The Applicant, Stuart Olson Dominion Construction Ltd. (“Dominion”) was the general contractor and the Respondent, Structal Heavy Steel (“Structal”) its subcontractor in respect of the structural steel work required for the construction of a new stadium. Structal filed a builder’s lien against the stadium property for the full amount of past due and future invoices, the statutory holdback and costs of delay. Dominion deposited a lien bond for the full amount of Structal’s lien claim.  Structal then discharged its lien, but continued to seek payment from Dominion for the monies owing for its subcontract work. Dominion refused payment arguing the lien bond fully secured Structal’s claim and thus extinguished Dominion’s obligations under the trust provisions of Manitoba’s Builders’ Lien Act, such that it was entitled to use the contract monies otherwise payable to Structal to pay other creditors. Structal had completed all work under the subcontract and all subcontractors had been paid by it in full. Structal had not been paid the outstanding invoices or the statutory holdback.  The motion judge found the filing of the lien bond by Dominion satisfied its trust obligations to Structal under the Act and, upon receipt of the progress payments from the owner, Dominion could disperse them to other creditors without being in breach of the trust provisions of the Act.  The motion judge dismissed Structal’s motion for payment of the progress payments finding the dispute pertaining to Structal’s delay claim, and Dominion’s claim for set-off under their contract, was a dispute could not be decided at this stage of the proceedings and on the materials before him.  The motion judge declared Dominion’s lien bond extinguished its trust obligations under the Act and dismissed Structal’s motion for payment.  The C.A. allowed the appeal in part.  The motion judge’s order declaring the provision of the lien bond extinguishes the trust obligations of Dominion was set aside. Structal’s appeal from the motion judge’s order dismissing Structal’s motion for payment was dismissed.

Criminal Law: Automatic Roadside Prohibitions

Wilson v. British Columbia (Superintendent of Motor Vehicles)2014 BCCA 202  (35959)
Mr. Wilson was stopped at a road check and asked to give a breath sample using an approved screening device (“ASD”).  He blew a “warn” which is defined in s. 215.41(2) of the Motor Vehicle Act, as “the concentration of alcohol in a person’s blood is not less than 50 milligrams of alcohol in 100 millilitres of blood”.  The officer noted Mr. Wilson had “an odour of liquor on his breath” and “admitted to four beers hours earlier”.  Mr. Wilson was subsequently issued a three-day driving prohibition.  He challenged the prohibition, arguing there was no evidence, other than the “warn” reading, that his ability to drive was affected by alcohol.  A delegate of the Superintendent of Motor Vehicles upheld the prohibition on the basis the “warn” reading alone was sufficient under s. 215.41(3.1) of the Motor Vehicle Act.  The decision was quashed on judicial review.  The Superintendent appealed.  The C.A. held the chambers judge incorrectly applied the reasonableness standard of review; courts must be deferential to a tribunal’s interpretation of its statute, so long as it is reasonable.  Having concluded the delegate’s interpretation of s. 215.41(3.1) was reasonable, given the wording of the provision as well as its context and purpose, the C.A. allowed the appeal.

Criminal Law: Automatic Roadside Prohibitions

Sivia v. British Columbia (Superintendent of Motor Vehicles)2014 BCCA 79  (35864)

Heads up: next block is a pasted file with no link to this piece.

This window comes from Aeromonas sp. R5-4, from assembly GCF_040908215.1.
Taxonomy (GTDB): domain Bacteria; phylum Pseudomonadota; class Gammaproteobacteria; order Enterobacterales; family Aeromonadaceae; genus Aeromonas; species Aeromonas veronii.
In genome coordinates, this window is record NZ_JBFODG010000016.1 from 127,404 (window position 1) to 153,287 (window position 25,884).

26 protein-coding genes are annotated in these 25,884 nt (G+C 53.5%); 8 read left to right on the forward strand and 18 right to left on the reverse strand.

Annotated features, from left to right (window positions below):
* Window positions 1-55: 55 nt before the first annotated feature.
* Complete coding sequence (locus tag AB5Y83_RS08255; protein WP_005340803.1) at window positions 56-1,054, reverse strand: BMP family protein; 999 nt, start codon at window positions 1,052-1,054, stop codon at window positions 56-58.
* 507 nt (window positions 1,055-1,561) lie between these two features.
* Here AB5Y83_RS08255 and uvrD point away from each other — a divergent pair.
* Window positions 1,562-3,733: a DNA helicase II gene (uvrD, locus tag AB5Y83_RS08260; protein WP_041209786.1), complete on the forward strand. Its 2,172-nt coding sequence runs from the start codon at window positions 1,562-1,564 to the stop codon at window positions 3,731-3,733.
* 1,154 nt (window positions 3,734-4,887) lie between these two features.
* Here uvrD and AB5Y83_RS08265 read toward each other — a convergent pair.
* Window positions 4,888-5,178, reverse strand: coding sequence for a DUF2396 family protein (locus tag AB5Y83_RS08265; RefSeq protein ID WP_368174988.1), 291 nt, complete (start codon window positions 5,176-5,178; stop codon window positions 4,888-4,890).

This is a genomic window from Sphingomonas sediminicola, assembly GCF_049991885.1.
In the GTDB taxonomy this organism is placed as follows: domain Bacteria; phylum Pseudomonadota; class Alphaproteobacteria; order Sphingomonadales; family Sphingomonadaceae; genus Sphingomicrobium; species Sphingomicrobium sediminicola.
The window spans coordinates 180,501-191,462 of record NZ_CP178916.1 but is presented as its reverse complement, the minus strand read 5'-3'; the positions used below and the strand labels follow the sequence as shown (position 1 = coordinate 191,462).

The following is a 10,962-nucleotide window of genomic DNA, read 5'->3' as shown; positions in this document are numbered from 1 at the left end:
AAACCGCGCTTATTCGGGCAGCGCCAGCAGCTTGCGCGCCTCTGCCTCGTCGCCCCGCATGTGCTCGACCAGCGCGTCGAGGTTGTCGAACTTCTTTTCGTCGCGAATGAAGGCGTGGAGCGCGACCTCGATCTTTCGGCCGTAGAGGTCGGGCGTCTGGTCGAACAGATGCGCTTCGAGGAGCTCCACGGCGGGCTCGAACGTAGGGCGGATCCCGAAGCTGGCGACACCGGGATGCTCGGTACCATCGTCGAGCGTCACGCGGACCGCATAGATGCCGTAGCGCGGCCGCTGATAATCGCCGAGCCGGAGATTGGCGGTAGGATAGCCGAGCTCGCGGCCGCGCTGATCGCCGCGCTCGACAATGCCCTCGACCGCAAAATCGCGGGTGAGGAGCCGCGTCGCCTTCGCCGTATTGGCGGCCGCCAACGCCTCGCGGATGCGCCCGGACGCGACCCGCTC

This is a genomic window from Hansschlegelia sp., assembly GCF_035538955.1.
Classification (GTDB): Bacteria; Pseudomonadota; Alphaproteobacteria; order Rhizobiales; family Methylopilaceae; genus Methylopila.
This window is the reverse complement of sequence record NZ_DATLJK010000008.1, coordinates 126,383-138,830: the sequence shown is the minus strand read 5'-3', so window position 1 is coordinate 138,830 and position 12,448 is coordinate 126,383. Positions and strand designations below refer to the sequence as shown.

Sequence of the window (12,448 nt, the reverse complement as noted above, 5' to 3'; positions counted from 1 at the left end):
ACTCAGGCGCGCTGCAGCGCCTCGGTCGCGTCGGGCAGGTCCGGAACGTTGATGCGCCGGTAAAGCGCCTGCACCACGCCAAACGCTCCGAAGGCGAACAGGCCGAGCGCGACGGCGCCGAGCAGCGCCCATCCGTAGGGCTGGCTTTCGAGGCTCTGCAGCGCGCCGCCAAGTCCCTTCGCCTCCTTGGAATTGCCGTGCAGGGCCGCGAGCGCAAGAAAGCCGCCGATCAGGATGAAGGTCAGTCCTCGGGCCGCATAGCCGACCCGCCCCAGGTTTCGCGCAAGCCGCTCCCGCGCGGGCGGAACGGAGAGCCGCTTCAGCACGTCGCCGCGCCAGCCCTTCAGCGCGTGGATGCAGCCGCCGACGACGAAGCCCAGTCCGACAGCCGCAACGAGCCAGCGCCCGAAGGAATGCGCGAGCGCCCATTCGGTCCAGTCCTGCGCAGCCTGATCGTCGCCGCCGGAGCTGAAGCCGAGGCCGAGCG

In September, 2010, the B.C. legislature enacted amendments to the Motor Vehicle Act.  The amendments introduced ss. 215.41 to 215.51, referenced to as the “automatic roadside prohibition” regime (“ARP”) and sometimes referred to as the “immediate roadside prohibition” regime (“IRP”). Six motorists, who had received 90-day roadside driving prohibitions under ss. 215.41 to 215.51 of the MVA challenged the constitutionality of the ARP.  They challenged the provisions on the basis the amendments constitute criminal law and are beyond the legislative jurisdiction of the provincial government and that the amendments violate the motorists’ rights under ss. 8 , 10 (b) and 11 (d) of the Charter .  The motorists had each been given driving prohibitions by peace officers after they had either refused to supply a sample of breath, or having supplied a sample, registered a “fail” on an “approved screening device” (“ASD”) as described in the Criminal Code  and the MVA. The ARP regime provides for a mandatory driving prohibition when a motorist’s ability to drive is affected by alcohol, as evidenced by an analysis of breath by means of an ASD that registers either a “warn” (0.05 or over) or “fail” (0.08 or over).  A prohibition is also issued if a driver fails or refuses to comply with a demand made under the Criminal Code to provide a breath sample for analysis.  Registering a “fail” on an ASD automatically leads to 90-day driving prohibition (s. 215.43(2) ).  Refusing to provide a breath sample also results in a 90-day driving prohibition (s. 215.43(2) ).  Registering a “warn” leads to a 3-day suspension for a first prohibition, 7 days for a second prohibition, or 30 days for a subsequent prohibition (s. 215.43(1) ).  The number of prohibitions a driver has been subject to in the previous five years determines whether it is a first, second or subsequent prohibition (s. 215.43(4) ).  All persons that are issued a notice of driving prohibition are also liable to pay a monetary penalty.  Other possible costs are to attend a remedial program, impoundment, towing and storage fees, licence reinstatement fees and the use and installation of an ignition interlock device.  The estimated costs of a reading in the “fail” range, exclusive of legal costs, is $4,060.  A person who has been issued a driving prohibition under s. 215.41 may apply for a review of the prohibition under s. 215.48  within seven days of being served.  The adjudicator has very limited grounds in which to reverse the prohibition. Mr. Justice Sigurdson heard the petitions of Aman Sivia, Carol Beam, Jamie Chisholm and Scott Roberts together.  Carol Beam, Jamie Chisholm and Scott Roberts all registered a “fail” on the ASD.  Aman Sivia was issued an ARP for failing to provide a breath sample.  Sigurdson J. found the challenged legislation to be constitutionally sound except for the prohibitions and penalties resulting from a “fail” reading on an ASD.  He found that this part of the provincial legislation violated s. 8  of the Charter  and was not saved by s. 1 .  The declaration of invalidity was stayed to June 30, 2012.  On June 15, 2012, Bill 46, the Motor Vehicle Amendment Act, came into force which was intended to correct the constitutional defect in the legislation identified by Sigurdson J. The petitions of Robert Goodwin and Kenneth Thorne, who had been prohibited from driving for failing to provide breath samples into an ASD, were heard separately by Mr. Justice Dley who dismissed both petitions.  Dley J. relied on the reasons given by Sigurdson J. in the Sivia case.  Mr. Sivia, Mr. Thorne and Mr. Goodwin lost their cases, however Ms. Beam, Mr. Chisholm and Mr. Roberts were successful in obtaining an order that part of the legislation upon which their prohibitions were based was of no force and effect. The six petitioners appealed on different grounds, some of which were common to all appeals in one way or another.  The Attorney General and British Columbia (Superintendent of Motor Vehicles) filed cross appeals with respect to the part of the legislation that had been declared of no force and effect.  The C.A. dismissed the appeals and the cross appeals.